In an article on employee retention, Josh Bersin of Bersin by Deloitte outlined factors a business should consider in calculating the “real” cost of losing an employee. These factors include:

  • The cost of hiring a new employee including the advertising, interviewing, screening, and hiring.
  • Cost of onboarding a new person, including training and management time.
  • Lost productivity—it may take a new employee one to two years to reach the productivity of an existing person.
  • Lost engagement—other employees who see high turnover tend to disengage and lose productivity.
  • Customer service and errors—for example new employees take longer and are often less adept at solving problems.
  • Training cost—for example, over two to three years, a business likely invests 10 to 20 percent of an employee’s salary or more in training
  • Cultural impact—whenever someone leaves, others take time to ask why.

One of the reasons the real cost of employee turnover is an unknown is that most companies don’t have systems in place to track exit costs, recruiting, interviewing, hiring, orientation and training, lost productivity, potential customer dissatisfaction, reduced or lost business, administrative costs, lost expertise, etc. This takes collaboration among departments (HR, Finance, Operations), ways to measure these costs, and reporting mechanisms.

Best practices on employee retention

So, what can you do about employee retention? Some employee retention tips include:

  • Benchmark your employee retention rate.
  • Use proven retention strategies, not guesswork.
  • Don’t assume employees are happy (create a high-feedback environment).
  • Implement a collaboration, feedback, training and professional development platform, like the enterprise platform.
  • Provide personalized benefits to employees.
  • Conduct exit interviews.
2018 Career Resolutions

2018 Career Resolutions

2018 — This is the year! This is the year that you’re going to change jobs, pull the trigger, take the leap, leave your current holding pattern and find a career that you love! Whether it’s one of the 29 companies that will be hiring like crazy in 2018 or a dream job in the next cubicle – it is time to start preparing.

Step 1: Reflect and collect

Think back on the last 24 months. What were the problems you solved for your organization? How did you save your department money? What new innovations did you introduce? What project or events happened because of your leadership? Once you’ve made this list – gather evidence. Look for event brochures, thank you cards, financial statements, newspaper articles, email threads, and final reports.

Step 2: Make it habit

Now that you’ve gone into the past to gather evidence of all they great work you’ve done, make it a habit to log evidence as it happens. Reinvent the selfie. Ask others to take a photo or a video of you while you’re on stage. Ask a supervisor to pen some feedback “for your portfolio” when you’re in the moment and the accolades are fresh.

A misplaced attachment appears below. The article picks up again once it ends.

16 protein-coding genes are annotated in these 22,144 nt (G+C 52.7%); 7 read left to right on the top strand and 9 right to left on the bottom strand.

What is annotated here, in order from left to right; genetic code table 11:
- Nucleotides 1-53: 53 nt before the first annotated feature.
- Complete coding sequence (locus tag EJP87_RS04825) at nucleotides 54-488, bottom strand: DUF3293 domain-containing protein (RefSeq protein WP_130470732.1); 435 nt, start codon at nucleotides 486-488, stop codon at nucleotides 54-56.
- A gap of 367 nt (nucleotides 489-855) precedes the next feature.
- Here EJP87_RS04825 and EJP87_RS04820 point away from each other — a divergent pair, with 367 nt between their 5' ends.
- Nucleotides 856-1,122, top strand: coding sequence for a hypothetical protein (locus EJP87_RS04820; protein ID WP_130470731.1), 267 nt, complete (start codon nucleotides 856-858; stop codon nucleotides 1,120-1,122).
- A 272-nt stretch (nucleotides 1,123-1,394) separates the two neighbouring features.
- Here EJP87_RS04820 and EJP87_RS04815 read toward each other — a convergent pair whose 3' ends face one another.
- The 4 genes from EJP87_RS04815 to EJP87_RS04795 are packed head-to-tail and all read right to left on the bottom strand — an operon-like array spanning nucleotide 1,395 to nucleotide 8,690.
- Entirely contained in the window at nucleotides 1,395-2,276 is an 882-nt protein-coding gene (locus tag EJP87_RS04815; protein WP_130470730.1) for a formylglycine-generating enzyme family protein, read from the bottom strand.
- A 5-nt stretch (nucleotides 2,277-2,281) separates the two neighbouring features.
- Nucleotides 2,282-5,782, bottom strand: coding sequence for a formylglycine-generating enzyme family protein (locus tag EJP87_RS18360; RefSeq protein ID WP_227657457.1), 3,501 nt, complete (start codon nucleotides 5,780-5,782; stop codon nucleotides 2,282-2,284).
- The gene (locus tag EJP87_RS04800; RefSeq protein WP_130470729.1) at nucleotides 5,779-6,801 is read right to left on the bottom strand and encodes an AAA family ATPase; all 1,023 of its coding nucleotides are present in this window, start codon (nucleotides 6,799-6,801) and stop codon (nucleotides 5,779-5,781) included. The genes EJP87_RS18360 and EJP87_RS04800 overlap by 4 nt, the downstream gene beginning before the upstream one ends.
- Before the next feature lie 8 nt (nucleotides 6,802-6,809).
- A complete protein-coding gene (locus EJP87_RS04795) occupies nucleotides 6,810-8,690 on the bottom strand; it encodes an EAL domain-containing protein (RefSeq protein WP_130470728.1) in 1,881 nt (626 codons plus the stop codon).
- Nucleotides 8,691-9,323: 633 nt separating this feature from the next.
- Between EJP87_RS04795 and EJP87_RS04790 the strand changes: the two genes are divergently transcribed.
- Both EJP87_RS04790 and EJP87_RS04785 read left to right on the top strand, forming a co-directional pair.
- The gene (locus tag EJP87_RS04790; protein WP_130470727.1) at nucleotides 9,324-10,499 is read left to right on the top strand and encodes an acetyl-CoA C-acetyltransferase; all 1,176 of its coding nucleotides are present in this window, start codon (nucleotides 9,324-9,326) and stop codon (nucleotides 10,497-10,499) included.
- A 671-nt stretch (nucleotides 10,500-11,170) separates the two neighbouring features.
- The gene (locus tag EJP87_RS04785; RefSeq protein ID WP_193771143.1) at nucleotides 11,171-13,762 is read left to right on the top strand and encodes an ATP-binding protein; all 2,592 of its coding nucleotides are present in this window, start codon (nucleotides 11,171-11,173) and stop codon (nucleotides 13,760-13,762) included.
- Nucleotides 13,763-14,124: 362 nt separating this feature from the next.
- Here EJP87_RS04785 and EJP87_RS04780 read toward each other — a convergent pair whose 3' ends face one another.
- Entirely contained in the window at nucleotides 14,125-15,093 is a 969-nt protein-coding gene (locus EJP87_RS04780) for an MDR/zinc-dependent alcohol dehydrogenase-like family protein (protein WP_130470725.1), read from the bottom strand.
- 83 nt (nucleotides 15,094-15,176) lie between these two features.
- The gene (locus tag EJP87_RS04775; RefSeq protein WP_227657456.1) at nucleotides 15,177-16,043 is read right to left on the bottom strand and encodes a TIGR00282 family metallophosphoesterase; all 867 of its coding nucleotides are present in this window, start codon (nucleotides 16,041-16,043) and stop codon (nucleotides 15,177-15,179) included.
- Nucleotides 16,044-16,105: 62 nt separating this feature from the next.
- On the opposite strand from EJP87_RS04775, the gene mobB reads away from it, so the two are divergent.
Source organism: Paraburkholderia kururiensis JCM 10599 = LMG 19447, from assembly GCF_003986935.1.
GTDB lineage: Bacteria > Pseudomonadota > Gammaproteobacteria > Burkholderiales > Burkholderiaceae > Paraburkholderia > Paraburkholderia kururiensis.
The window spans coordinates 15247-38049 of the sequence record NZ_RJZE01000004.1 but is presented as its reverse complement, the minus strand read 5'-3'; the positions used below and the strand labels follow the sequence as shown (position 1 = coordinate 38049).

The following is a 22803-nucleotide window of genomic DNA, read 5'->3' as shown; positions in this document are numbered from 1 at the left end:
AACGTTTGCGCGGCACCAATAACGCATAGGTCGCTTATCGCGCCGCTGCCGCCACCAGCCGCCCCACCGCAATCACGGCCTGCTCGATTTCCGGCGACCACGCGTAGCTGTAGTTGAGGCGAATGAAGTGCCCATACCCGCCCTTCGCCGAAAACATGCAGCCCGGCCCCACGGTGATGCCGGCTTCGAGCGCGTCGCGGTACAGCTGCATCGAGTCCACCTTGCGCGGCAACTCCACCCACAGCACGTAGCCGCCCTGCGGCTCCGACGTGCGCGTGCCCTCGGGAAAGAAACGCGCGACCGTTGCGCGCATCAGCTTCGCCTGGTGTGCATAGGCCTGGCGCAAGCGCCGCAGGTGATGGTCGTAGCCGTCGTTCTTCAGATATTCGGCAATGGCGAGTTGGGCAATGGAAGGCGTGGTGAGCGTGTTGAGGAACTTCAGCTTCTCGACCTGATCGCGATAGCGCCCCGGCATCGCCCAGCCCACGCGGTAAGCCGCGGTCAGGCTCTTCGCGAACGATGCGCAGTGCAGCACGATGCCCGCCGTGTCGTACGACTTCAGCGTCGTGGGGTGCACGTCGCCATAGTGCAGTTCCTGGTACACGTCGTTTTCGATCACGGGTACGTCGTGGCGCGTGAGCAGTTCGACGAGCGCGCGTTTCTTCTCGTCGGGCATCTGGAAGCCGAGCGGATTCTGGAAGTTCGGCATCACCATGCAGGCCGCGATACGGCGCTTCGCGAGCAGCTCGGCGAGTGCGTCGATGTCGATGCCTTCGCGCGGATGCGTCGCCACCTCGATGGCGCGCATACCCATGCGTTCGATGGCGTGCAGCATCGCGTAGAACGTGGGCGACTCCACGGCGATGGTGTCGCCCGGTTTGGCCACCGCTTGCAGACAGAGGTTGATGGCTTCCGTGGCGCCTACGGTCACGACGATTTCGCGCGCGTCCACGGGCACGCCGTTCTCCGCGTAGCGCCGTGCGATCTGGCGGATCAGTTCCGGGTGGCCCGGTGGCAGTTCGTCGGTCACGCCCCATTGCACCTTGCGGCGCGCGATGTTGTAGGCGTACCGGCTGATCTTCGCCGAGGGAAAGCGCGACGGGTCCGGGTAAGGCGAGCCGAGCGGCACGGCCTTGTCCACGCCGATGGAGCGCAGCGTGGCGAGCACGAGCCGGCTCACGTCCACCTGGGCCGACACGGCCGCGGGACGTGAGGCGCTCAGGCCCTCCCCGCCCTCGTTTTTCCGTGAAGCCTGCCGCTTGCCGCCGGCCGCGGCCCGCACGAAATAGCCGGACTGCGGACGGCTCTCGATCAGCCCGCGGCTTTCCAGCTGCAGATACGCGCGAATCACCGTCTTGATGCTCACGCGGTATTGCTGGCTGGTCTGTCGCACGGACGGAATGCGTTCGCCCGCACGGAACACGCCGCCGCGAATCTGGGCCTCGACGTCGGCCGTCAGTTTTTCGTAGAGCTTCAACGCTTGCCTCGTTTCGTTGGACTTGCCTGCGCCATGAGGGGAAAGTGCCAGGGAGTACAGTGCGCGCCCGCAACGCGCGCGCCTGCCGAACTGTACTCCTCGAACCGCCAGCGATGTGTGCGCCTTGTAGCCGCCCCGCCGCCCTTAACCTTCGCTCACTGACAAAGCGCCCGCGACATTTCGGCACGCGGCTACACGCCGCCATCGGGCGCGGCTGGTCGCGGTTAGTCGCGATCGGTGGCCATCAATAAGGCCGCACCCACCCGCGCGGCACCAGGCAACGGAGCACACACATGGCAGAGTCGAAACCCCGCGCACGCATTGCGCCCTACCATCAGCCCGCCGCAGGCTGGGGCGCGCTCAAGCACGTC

Step 3: Build and organize the content 

Post the content you’ve collected in one or more competency profiles. This will give your content shape and allow the person viewing your portfolio to sort, filter and search for exactly what they’re looking for. If you use a portfolio, you will stand out. If you use a portfolio that takes no more than 3 minutes to see the difference that you bring to the table –  you will win!

Step 4: Plan a growth pathway

Before you share your portfolio, plan the next steps in your growth plan by choosing a competency portfolio that demonstrates your growth mindset. A forward thinking portfolio is what differentiates from other e-portfolio platforms and other professional networks. Although it is important to demonstrate past performance, we also believe it is important to demonstrate your plans for excellence going forward.

Step 5: Share and shine!

Share your portfolio with the people who you want to impress. Keep your portfolio private and share the link, or publish a completed competency profile to your public page and share this link. MIT has been using portfolios to screen top talent for the last few years. It is the way of the future. Start now and be sure to stand out!

Technology can be self-funding

Technology can be self-funding

This morning I participated in a webinar by Harvard Business Review led by Andy Daecher of Deloitte, made possible by Cisco Jasper. Andy explored the framework surrounding the Internet of Things (IoT) and the ways businesses are leveraging IoT to transform business processes. Here are my takeaways.


Business processes are going to change. Technology, machine learning, and artificial intelligence are helping businesses automate processes. It is no longer a question of “should we explore technologies that will streamline our business processes and innovate our business model,” but rather “HOW should we go about exploring and adopting new technologies.”

Decisions must be driven by value: new markets, new processes, product development, logistics planning, inventory management, and business model innovation. Companies must develop clear metrics to measure return on their investment and monitor these metrics closely as they launch a pilot project. The key is to start small in a module-by-module format that engages the end user. Then, once the ROI is demonstrated, scale quickly and broadly.

People are often weary of technological change and the possibility that machine learning and artificial intelligence will take away their jobs. The fact is, jobs are changing, not disappearing. The nature of work will involve the use of technology, machines, data and analytics. In order to promote adoption, start now and engage the most sceptical people in the process.